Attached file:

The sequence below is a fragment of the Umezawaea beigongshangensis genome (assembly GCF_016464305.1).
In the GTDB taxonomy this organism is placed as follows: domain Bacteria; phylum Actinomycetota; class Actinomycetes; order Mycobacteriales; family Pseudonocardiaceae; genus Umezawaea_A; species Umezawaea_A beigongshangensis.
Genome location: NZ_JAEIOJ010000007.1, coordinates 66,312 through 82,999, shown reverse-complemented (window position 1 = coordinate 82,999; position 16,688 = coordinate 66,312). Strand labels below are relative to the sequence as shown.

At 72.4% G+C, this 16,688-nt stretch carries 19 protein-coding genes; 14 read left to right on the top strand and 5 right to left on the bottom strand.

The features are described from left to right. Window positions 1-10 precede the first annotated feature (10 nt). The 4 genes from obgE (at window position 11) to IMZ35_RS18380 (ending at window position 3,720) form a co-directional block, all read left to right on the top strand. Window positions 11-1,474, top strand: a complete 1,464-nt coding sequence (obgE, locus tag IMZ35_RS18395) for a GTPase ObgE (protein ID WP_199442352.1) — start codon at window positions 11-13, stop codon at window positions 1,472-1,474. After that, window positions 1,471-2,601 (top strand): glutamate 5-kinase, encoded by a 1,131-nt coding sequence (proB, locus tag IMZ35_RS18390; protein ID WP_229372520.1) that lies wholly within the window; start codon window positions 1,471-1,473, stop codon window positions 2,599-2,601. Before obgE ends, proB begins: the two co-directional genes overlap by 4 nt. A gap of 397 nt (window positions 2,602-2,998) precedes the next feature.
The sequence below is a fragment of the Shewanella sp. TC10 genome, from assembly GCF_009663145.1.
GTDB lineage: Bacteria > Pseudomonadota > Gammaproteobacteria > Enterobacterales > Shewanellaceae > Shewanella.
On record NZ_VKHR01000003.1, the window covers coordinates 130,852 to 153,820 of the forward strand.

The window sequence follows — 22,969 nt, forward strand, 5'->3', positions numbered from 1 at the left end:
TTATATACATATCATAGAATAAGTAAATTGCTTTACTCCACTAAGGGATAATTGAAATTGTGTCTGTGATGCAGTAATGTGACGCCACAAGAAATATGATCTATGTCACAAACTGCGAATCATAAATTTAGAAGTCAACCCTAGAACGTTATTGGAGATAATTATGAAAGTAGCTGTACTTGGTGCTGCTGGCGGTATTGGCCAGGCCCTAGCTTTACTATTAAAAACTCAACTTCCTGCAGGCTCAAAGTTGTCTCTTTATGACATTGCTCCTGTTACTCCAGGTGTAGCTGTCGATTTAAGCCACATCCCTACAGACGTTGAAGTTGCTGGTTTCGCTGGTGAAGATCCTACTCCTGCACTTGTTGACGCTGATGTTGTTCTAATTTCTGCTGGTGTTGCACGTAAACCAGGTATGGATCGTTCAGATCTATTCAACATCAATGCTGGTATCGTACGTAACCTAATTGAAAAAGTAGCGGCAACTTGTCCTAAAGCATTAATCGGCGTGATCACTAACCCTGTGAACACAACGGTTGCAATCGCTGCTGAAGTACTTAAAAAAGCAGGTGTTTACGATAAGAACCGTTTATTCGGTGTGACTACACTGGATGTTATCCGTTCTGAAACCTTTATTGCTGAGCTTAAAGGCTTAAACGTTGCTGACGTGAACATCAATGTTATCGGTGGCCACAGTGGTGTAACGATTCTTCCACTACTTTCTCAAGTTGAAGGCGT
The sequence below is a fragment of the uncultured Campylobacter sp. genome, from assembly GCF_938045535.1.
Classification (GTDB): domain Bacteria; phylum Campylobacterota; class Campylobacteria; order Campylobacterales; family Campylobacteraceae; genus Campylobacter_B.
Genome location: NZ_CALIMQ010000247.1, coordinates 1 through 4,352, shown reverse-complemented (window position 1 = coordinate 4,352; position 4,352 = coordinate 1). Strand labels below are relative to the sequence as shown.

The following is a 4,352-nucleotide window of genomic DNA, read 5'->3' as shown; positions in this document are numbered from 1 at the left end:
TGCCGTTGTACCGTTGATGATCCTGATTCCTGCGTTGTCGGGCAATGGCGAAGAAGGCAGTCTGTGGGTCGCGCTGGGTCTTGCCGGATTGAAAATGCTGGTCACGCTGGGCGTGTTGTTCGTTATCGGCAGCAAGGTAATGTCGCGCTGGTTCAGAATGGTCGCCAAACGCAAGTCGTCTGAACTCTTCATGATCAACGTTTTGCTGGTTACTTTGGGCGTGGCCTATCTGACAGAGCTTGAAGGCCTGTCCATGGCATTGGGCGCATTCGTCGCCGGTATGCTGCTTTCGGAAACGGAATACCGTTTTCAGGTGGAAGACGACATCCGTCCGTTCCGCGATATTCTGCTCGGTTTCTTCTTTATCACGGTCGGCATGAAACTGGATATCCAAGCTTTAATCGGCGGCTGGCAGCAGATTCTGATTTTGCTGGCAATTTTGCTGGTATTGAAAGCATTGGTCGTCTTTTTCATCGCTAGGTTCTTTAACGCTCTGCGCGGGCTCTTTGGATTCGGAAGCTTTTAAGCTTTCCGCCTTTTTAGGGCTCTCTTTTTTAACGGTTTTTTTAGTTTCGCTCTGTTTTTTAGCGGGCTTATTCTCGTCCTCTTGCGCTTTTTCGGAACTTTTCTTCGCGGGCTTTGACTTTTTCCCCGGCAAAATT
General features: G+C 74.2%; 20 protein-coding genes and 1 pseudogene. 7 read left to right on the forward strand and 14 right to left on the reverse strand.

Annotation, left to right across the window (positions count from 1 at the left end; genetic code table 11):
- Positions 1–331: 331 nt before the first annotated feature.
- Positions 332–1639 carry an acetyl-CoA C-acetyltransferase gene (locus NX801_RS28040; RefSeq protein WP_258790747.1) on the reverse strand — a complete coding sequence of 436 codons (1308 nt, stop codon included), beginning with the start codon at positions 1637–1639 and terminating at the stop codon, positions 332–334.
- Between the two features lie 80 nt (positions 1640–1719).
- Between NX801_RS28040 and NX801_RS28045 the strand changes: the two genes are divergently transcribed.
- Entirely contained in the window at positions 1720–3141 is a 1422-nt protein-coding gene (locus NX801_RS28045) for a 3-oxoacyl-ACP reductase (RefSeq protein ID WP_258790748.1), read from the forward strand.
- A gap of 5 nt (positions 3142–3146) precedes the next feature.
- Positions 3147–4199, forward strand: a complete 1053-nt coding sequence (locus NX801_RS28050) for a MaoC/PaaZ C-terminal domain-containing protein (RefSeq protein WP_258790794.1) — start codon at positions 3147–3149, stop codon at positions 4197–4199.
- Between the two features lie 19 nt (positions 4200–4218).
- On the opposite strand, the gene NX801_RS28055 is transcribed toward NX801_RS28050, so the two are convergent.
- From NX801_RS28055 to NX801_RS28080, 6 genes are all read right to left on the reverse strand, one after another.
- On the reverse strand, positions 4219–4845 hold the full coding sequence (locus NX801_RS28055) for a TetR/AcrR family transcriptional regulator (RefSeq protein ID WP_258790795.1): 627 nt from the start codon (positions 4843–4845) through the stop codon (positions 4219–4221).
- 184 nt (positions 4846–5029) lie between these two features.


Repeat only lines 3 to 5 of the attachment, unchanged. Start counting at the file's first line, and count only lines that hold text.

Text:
Genome location: NZ_JAEIOJ010000007.1, coordinates 66,312 through 82,999, shown reverse-complemented (window position 1 = coordinate 82,999; position 16,688 = coordinate 66,312). Strand labels below are relative to the sequence as shown.

At 72.4% G+C, this 16,688-nt stretch carries 19 protein-coding genes; 14 read left to right on the top strand and 5 right to left on the bottom strand.

The features are described from left to right. Window positions 1-10 precede the first annotated feature (10 nt). The 4 genes from obgE (at window position 11) to IMZ35_RS18380 (ending at window position 3,720) form a co-directional block, all read left to right on the top strand. Window positions 11-1,474, top strand: a complete 1,464-nt coding sequence (obgE, locus tag IMZ35_RS18395) for a GTPase ObgE (protein ID WP_199442352.1) — start codon at window positions 11-13, stop codon at window positions 1,472-1,474. After that, window positions 1,471-2,601 (top strand): glutamate 5-kinase, encoded by a 1,131-nt coding sequence (proB, locus tag IMZ35_RS18390; protein ID WP_229372520.1) that lies wholly within the window; start codon window positions 1,471-1,473, stop codon window positions 2,599-2,601. Before obgE ends, proB begins: the two co-directional genes overlap by 4 nt. A gap of 397 nt (window positions 2,602-2,998) precedes the next feature.